Dressed soberly in suit and tie, Kuzyaev has more of the air of an investment banker than a wildcatter, but his career has been distinguished by ventures into unknown territory. Russian oil analysts say his appointment in 2000 to a newly created executive position in Lukoil came as a reward for his hard-nosed approach to the consolidation of assets in the farther-flung corners of the former USSR. Lukoil Overseas now has operations in Kazakhstan, Azerbaijan and Colombia, marketing itself as ‘one of the few Russian firms that is positioned as a transnational company’.
Corporate consolidation still offers one route to overseas expansion – Lukoil sealed an agreement in late June to buy out Eni’s share in their joint venture LukAgip, which has significant investments in the Caucasus. But the Middle East represents the most promising virgin territory.
‘Over the next four years we plan to dramatically increase our exploration investment by about $400 million, and the main aim is to diversify our resources portfolio, getting closer to our key markets in the US and Europe,’ says Kuzyaev. ‘Lukoil is now an operator in 11 out of its 15 projects, and we expect our share of production to reach 70 per cent by 2010 – we don’t need to prove to the world today that we are a qualified operator. At the moment we are searching for new projects in Algeria, Libya, Yemen, Oman, Qatar and the UAE, and this search should produce results sooner or later.’
Lukoil Overseas has already established a firm presence in Egypt, where, besides the WEEM facility, it also has operating wells at Meleiha, in the Western Desert, as well as exploration and production rights to two offshore blocks in the Gulf of Suez. Seven promising structures have been discovered in the Northeast and West Geisum concessions, for which a four-year exploration programme has been drawn up with a minimum contracted investment of $27.8 million. Their proximity to the WEEM facility, located on the other side of the coastal resort of Hurghada, will also enable any commercial wells to be tied into common infrastructure. ‘We plan to start exploratory drilling before the end of year, and we estimate there to be a total of 228 million barrels of oil equivalent,’ says Lukoil Overseas regional director Sergey Nikiforov. ‘If we are successful, Lukoil could be contributing as much as 10 per cent of total Egyptian production.’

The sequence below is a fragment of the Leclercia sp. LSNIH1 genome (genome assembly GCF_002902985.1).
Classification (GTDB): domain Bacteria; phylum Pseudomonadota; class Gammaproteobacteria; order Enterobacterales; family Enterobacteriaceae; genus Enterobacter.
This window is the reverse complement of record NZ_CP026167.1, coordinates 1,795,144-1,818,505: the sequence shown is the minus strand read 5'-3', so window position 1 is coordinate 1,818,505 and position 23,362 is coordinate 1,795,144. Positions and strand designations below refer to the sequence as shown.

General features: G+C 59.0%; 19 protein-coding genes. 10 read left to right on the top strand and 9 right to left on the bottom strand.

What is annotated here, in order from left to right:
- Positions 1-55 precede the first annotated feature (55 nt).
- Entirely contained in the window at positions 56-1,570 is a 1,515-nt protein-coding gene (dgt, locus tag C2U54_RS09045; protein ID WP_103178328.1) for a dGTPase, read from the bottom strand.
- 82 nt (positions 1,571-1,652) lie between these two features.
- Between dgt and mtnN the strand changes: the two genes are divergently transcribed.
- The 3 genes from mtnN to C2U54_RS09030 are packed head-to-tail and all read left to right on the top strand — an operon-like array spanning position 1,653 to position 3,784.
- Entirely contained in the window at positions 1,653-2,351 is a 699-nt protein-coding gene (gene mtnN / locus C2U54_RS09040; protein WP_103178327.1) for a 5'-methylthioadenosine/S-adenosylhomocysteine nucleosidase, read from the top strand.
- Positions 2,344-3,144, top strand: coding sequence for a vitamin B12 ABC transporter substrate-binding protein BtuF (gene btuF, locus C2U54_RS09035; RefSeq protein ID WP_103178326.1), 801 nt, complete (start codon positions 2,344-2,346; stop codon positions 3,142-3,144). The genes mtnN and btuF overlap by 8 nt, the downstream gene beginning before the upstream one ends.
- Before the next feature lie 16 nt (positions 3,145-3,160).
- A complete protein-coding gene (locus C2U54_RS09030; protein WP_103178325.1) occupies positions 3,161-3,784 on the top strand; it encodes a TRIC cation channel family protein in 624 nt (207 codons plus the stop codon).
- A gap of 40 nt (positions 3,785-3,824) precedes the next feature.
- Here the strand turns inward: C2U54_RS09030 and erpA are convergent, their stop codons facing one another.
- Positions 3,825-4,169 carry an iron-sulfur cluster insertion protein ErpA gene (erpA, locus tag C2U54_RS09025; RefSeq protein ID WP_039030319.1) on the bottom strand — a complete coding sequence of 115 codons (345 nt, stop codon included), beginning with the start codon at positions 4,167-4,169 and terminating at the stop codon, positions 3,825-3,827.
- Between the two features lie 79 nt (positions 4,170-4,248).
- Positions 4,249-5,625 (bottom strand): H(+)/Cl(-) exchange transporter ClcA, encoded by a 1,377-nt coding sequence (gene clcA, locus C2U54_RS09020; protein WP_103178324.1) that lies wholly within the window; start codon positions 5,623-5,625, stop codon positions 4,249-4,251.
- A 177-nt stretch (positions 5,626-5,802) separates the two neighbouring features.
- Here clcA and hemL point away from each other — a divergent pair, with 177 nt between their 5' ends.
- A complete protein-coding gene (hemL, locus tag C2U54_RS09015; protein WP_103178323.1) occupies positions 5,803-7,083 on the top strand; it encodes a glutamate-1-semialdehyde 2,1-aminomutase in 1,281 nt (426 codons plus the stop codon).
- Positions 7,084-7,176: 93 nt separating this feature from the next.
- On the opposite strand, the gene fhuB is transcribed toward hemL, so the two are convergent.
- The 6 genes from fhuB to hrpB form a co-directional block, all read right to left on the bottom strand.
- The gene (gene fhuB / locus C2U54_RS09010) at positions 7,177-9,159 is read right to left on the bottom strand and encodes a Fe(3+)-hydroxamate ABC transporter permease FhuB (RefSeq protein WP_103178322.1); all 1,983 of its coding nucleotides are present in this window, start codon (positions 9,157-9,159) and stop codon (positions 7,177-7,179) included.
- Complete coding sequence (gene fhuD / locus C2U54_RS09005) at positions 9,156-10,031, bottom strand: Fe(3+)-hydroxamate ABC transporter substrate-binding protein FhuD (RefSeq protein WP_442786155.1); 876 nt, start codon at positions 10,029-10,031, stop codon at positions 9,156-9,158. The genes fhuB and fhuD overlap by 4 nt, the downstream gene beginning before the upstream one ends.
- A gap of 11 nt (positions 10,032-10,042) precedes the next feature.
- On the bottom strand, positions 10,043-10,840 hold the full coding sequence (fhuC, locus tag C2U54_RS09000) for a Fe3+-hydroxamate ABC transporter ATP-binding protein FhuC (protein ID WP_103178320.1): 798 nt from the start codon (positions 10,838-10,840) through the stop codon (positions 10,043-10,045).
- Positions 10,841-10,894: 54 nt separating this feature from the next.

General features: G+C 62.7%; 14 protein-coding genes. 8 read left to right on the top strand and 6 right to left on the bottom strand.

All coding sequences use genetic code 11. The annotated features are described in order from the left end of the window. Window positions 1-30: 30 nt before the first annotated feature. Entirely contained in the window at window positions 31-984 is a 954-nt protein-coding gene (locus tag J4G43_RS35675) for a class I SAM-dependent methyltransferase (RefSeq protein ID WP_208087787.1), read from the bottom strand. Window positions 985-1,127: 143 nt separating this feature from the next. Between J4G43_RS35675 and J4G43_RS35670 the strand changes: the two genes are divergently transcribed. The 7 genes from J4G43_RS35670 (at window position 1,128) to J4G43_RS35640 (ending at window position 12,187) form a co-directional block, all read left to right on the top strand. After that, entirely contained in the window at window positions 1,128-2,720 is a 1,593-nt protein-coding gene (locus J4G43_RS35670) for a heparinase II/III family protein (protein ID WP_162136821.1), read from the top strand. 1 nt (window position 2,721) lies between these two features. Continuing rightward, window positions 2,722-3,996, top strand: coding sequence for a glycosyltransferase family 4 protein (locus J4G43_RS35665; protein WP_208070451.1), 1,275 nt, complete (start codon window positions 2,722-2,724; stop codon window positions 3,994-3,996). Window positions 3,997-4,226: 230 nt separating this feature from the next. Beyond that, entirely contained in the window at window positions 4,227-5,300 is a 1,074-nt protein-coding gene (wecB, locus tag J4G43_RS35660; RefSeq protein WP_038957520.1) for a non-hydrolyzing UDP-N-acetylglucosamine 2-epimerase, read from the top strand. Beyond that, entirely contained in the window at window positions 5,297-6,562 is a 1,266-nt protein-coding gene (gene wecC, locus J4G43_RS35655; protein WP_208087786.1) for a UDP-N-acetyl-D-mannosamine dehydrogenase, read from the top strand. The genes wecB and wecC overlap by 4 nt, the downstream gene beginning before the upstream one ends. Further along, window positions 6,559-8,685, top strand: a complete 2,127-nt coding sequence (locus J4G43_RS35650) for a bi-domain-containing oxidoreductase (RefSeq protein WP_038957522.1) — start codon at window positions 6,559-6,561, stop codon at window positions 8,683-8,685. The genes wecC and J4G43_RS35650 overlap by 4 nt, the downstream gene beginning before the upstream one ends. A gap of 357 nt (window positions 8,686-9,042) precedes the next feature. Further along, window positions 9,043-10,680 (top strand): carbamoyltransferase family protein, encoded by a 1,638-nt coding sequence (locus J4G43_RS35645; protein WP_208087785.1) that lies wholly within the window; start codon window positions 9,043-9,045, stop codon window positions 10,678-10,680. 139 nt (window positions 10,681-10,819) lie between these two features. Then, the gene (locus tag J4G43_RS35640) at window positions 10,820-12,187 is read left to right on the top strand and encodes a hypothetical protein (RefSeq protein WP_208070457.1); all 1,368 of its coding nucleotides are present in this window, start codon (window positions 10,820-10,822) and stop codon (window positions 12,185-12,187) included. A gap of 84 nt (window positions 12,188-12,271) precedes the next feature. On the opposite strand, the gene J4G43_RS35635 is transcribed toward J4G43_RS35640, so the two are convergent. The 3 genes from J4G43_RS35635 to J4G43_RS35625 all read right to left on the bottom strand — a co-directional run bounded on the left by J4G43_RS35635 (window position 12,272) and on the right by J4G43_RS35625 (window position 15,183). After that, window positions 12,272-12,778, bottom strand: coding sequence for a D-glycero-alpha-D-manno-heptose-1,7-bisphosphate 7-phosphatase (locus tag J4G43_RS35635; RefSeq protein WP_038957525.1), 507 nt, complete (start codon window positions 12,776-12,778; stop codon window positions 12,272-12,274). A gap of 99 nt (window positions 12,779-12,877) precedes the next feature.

The company has also established a foothold in Iran, where it holds a 25 per cent stake in the Anaran concession. Drilling is now under way on the acreage, which has an estimated 130 million tonnes of recoverable reserves. Lukoil is also among the companies preparing to bid in mid-July for 16 new blocks, the first to be tendered as buy-back contracts linking exploration to production.
Despite its commitment to further overseas expansion, the company is still keen to mitigate the risks involved in entering new territory. ‘We are going to expand our presence in Iran, as we consider it one of the most promising areas to